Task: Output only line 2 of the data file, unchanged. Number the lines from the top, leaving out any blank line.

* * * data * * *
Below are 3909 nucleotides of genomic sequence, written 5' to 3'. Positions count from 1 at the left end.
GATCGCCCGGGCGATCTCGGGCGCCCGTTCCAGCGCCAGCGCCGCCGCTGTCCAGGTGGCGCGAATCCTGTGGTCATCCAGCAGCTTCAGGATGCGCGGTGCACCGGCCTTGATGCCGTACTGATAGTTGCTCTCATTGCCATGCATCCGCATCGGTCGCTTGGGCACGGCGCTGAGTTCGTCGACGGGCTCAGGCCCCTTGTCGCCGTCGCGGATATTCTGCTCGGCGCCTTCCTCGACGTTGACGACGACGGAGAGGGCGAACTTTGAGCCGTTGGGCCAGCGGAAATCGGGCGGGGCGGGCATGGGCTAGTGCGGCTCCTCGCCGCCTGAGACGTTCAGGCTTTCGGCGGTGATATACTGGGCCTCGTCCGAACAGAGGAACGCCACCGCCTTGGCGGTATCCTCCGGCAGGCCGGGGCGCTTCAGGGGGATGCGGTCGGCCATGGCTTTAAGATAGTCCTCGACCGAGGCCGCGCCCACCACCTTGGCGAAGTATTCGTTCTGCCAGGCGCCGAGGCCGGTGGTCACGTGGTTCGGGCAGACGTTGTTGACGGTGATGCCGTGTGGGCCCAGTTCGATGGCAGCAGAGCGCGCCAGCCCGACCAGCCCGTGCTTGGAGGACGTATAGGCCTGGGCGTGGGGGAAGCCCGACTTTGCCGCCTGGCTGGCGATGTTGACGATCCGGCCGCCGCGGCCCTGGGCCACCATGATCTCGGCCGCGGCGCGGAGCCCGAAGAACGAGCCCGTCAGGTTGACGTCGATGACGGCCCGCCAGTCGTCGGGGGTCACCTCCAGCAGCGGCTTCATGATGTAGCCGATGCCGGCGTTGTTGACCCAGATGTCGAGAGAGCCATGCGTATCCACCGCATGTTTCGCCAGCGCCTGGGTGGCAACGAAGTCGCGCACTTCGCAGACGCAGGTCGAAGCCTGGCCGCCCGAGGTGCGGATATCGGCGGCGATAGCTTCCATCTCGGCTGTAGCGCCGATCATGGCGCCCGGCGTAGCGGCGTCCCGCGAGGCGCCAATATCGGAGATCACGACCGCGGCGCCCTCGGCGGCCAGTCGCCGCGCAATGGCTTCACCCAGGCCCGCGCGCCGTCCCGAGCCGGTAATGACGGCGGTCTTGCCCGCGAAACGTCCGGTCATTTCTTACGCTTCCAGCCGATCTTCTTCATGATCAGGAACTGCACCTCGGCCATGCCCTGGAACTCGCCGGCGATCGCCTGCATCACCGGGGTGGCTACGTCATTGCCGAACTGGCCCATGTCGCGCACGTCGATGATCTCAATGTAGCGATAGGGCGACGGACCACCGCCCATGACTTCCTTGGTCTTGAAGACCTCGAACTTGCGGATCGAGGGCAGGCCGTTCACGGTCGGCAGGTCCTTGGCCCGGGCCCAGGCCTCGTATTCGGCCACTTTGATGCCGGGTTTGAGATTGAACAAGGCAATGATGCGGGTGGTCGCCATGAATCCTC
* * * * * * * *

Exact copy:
GATCGCCCGGGCGATCTCGGGCGCCCGTTCCAGCGCCAGCGCCGCCGCTGTCCAGGTGGCGCGAATCCTGTGGTCATCCAGCAGCTTCAGGATGCGCGGTGCACCGGCCTTGATGCCGTACTGATAGTTGCTCTCATTGCCATGCATCCGCATCGGTCGCTTGGGCACGGCGCTGAGTTCGTCGACGGGCTCAGGCCCCTTGTCGCCGTCGCGGATATTCTGCTCGGCGCCTTCCTCGACGTTGACGACGACGGAGAGGGCGAACTTTGAGCCGTTGGGCCAGCGGAAATCGGGCGGGGCGGGCATGGGCTAGTGCGGCTCCTCGCCGCCTGAGACGTTCAGGCTTTCGGCGGTGATATACTGGGCCTCGTCCGAACAGAGGAACGCCACCGCCTTGGCGGTATCCTCCGGCAGGCCGGGGCGCTTCAGGGGGATGCGGTCGGCCATGGCTTTAAGATAGTCCTCGACCGAGGCCGCGCCCACCACCTTGGCGAAGTATTCGTTCTGCCAGGCGCCGAGGCCGGTGGTCACGTGGTTCGGGCAGACGTTGTTGACGGTGATGCCGTGTGGGCCCAGTTCGATGGCAGCAGAGCGCGCCAGCCCGACCAGCCCGTGCTTGGAGGACGTATAGGCCTGGGCGTGGGGGAAGCCCGACTTTGCCGCCTGGCTGGCGATGTTGACGATCCGGCCGCCGCGGCCCTGGGCCACCATGATCTCGGCCGCGGCGCGGAGCCCGAAGAACGAGCCCGTCAGGTTGACGTCGATGACGGCCCGCCAGTCGTCGGGGGTCACCTCCAGCAGCGGCTTCATGATGTAGCCGATGCCGGCGTTGTTGACCCAGATGTCGAGAGAGCCATGCGTATCCACCGCATGTTTCGCCAGCGCCTGGGTGGCAACGAAGTCGCGCACTTCGCAGACGCAGGTCGAAGCCTGGCCGCCCGAGGTGCGGATATCGGCGGCGATAGCTTCCATCTCGGCTGTAGCGCCGATCATGGCGCCCGGCGTAGCGGCGTCCCGCGAGGCGCCAATATCGGAGATCACGACCGCGGCGCCCTCGGCGGCCAGTCGCCGCGCAATGGCTTCACCCAGGCCCGCGCGCCGTCCCGAGCCGGTAATGACGGCGGTCTTGCCCGCGAAACGTCCGGTCATTTCTTACGCTTCCAGCCGATCTTCTTCATGATCAGGAACTGCACCTCGGCCATGCCCTGGAACTCGCCGGCGATCGCCTGCATCACCGGGGTGGCTACGTCATTGCCGAACTGGCCCATGTCGCGCACGTCGATGATCTCAATGTAGCGATAGGGCGACGGACCACCGCCCATGACTTCCTTGGTCTTGAAGACCTCGAACTTGCGGATCGAGGGCAGGCCGTTCACGGTCGGCAGGTCCTTGGCCCGGGCCCAGGCCTCGTATTCGGCCACTTTGATGCCGGGTTTGAGATTGAACAAGGCAATGATGCGGGTGGTCGCCATGAATCCTC